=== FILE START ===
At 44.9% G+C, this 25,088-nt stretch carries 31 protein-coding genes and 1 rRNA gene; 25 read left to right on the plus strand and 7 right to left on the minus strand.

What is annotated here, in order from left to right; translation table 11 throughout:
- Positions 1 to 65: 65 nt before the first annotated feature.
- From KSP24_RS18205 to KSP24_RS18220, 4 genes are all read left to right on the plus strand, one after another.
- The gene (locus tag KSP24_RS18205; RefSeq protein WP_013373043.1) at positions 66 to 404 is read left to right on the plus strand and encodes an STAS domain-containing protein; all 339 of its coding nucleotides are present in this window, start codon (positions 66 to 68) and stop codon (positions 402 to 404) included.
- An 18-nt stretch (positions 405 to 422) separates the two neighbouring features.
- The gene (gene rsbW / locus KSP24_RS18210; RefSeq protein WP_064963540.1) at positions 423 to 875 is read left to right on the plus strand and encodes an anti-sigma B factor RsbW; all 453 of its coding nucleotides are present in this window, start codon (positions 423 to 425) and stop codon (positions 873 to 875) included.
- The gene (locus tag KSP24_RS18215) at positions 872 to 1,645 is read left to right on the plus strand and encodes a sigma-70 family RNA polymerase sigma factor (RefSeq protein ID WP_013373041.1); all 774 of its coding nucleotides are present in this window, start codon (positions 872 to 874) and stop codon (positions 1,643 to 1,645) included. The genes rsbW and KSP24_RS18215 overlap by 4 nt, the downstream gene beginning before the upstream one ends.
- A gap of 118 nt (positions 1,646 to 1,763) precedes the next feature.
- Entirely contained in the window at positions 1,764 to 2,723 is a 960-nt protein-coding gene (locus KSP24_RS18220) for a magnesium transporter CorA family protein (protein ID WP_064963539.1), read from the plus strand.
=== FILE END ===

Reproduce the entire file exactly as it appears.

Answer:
At 44.9% G+C, this 25,088-nt stretch carries 31 protein-coding genes and 1 rRNA gene; 25 read left to right on the plus strand and 7 right to left on the minus strand.

What is annotated here, in order from left to right; translation table 11 throughout:
- Positions 1 to 65: 65 nt before the first annotated feature.
- From KSP24_RS18205 to KSP24_RS18220, 4 genes are all read left to right on the plus strand, one after another.
- The gene (locus tag KSP24_RS18205; RefSeq protein WP_013373043.1) at positions 66 to 404 is read left to right on the plus strand and encodes an STAS domain-containing protein; all 339 of its coding nucleotides are present in this window, start codon (positions 66 to 68) and stop codon (positions 402 to 404) included.
- An 18-nt stretch (positions 405 to 422) separates the two neighbouring features.
- The gene (gene rsbW / locus KSP24_RS18210; RefSeq protein WP_064963540.1) at positions 423 to 875 is read left to right on the plus strand and encodes an anti-sigma B factor RsbW; all 453 of its coding nucleotides are present in this window, start codon (positions 423 to 425) and stop codon (positions 873 to 875) included.
- The gene (locus tag KSP24_RS18215) at positions 872 to 1,645 is read left to right on the plus strand and encodes a sigma-70 family RNA polymerase sigma factor (RefSeq protein ID WP_013373041.1); all 774 of its coding nucleotides are present in this window, start codon (positions 872 to 874) and stop codon (positions 1,643 to 1,645) included. The genes rsbW and KSP24_RS18215 overlap by 4 nt, the downstream gene beginning before the upstream one ends.
- A gap of 118 nt (positions 1,646 to 1,763) precedes the next feature.
- Entirely contained in the window at positions 1,764 to 2,723 is a 960-nt protein-coding gene (locus KSP24_RS18220) for a magnesium transporter CorA family protein (protein ID WP_064963539.1), read from the plus strand.